Reverie in Green

We are so much water, it is no wonder
even when we have been held all night,
all morning, by a light filled, spacious cabin,
we go outside and follow the wet roar
we heard the night before when we arrived,
somewhere north.

We study downed limbs and crushed, rusted cans
under a young sun to remember the way back, trusting sound
will take us somewhere safely shaded by midday.

And there it is. The lowest place on this limb
of hill, flowing.  We must be like this, willing
to sink into the lowest places, quench them,
make green with our own falling dance through
space, over rocks and mossy beds, past powerless
immersed twigs, useless rudders steering
back and forth in currents, snagging red leaves,
pulling on staunch, still trees.

Oh this green at the edge of wet! It blesses
our bare feet, sends roots around rock, into spongy
soil, clinging, unmoved by gallons of gravity.
Green holds on. Witness of shift and shadow’s icy shine.

Six pointed stars of green. Long waving blades
of green. Bundled sponges of submerged green.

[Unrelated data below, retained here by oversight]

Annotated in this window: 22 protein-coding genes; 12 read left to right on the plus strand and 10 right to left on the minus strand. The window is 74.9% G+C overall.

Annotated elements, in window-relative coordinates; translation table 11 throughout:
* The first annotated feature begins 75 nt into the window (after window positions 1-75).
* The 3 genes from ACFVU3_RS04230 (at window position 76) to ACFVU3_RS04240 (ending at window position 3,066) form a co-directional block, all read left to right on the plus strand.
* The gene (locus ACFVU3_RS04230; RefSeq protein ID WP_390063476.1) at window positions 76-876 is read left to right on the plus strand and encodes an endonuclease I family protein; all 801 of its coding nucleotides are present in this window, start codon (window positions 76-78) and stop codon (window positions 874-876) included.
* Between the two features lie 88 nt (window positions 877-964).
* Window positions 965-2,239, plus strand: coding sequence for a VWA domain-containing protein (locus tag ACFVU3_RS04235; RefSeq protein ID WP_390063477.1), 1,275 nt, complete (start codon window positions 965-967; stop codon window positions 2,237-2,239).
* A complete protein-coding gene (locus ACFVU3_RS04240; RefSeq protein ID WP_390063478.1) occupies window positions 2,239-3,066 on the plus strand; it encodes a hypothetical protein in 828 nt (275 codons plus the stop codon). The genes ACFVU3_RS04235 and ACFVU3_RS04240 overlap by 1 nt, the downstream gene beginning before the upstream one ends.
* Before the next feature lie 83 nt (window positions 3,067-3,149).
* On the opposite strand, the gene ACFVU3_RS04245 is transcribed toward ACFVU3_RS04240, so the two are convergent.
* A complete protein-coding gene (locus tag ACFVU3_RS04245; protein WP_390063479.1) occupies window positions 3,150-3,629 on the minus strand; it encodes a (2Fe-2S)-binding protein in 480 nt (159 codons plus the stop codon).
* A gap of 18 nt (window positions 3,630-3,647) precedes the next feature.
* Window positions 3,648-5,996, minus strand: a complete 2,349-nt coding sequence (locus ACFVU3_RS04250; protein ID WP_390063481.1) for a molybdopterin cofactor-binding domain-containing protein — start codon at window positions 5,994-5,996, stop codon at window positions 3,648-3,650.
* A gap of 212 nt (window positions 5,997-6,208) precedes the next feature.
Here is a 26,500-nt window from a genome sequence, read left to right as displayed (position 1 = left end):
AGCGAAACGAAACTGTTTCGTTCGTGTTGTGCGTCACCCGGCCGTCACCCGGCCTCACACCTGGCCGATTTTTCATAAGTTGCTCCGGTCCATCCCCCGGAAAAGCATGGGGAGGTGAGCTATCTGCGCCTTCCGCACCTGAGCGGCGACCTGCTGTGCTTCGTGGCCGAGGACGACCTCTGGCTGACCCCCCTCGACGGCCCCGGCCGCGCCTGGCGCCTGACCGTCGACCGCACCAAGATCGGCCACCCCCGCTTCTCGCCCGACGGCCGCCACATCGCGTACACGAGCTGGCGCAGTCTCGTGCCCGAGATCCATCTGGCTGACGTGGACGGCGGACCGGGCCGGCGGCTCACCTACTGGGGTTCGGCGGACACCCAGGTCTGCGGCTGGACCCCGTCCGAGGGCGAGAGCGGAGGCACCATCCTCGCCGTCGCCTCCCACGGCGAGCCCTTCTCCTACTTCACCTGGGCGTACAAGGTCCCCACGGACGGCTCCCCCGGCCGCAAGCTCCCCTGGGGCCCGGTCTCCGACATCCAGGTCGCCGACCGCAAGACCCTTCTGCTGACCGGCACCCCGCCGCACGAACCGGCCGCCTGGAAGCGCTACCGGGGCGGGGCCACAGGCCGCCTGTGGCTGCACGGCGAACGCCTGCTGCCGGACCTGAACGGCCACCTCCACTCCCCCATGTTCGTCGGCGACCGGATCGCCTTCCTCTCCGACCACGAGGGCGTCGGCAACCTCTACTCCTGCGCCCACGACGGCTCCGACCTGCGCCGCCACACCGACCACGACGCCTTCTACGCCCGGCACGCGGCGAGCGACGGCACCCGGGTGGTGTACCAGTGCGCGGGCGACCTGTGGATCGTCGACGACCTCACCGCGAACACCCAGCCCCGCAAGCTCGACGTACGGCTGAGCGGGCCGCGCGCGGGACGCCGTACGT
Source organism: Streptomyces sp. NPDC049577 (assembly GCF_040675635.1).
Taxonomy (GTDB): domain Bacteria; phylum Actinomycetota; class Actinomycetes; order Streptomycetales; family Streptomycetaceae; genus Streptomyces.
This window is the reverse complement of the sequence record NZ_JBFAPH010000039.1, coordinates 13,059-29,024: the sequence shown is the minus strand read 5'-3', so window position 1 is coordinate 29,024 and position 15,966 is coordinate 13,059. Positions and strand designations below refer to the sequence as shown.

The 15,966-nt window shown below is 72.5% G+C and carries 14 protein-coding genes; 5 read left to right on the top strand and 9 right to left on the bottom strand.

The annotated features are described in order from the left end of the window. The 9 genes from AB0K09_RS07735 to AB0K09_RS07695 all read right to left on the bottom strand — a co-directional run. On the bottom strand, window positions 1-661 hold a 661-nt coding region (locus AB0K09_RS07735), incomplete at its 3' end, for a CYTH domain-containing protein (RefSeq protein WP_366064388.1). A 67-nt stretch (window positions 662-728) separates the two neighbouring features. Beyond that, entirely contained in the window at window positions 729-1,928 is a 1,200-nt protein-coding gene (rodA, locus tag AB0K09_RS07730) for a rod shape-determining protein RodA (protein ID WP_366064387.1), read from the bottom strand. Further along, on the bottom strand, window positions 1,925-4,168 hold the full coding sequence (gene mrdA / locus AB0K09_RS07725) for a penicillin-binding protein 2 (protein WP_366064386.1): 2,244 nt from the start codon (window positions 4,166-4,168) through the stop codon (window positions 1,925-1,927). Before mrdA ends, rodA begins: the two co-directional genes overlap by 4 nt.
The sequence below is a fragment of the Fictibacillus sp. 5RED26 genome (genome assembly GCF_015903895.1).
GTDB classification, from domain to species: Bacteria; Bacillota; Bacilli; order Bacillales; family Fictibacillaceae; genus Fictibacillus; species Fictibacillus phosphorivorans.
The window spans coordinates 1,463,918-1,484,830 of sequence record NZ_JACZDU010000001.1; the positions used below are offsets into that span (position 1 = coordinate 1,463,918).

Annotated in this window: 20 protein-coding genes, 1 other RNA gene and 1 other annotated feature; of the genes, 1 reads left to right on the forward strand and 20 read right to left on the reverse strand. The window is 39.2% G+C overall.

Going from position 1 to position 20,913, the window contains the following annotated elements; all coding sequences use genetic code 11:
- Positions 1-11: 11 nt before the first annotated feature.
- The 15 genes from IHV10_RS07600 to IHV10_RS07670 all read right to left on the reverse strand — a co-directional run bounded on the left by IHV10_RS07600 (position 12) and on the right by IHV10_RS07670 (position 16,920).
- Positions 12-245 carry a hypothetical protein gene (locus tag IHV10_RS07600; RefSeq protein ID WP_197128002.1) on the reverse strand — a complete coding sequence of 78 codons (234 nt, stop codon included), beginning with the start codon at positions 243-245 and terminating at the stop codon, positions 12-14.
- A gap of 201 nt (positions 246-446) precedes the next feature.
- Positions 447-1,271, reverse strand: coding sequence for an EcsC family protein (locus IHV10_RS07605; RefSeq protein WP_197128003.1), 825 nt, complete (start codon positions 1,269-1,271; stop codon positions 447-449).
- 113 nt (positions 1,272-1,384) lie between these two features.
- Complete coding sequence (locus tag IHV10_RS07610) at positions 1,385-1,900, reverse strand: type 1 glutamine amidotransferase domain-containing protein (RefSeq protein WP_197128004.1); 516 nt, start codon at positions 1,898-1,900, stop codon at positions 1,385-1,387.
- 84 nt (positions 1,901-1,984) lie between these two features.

My heart—what is this thing?—a star and blade and sponge.

The roar opens inside, tugs my body downhill,
a thread pulling me through the eye
of a needle of sound, this fabric of falling clearly
down, seeking whatever is barren and crisp, whatever
has roots that have forgotten their throats.

Let me find these roots in you, my love, let me sink
into your loamy triumph, cradle stones of shame, fill
you plump with this that makes us live, this pouring
with which we brim bowls and mouths and parched hearts.
Watch them swell and shoot stars, watch the blades
we’ve pushed through bend like grass, not knives
but long reachings, green swayings toward the roar.


One Response to “Reverie in Green”

  1. […] of my poems, “Reverie in Green” and “If we forget there is work to be done”, are now featured in a new book by Rufous […]

Leave a Reply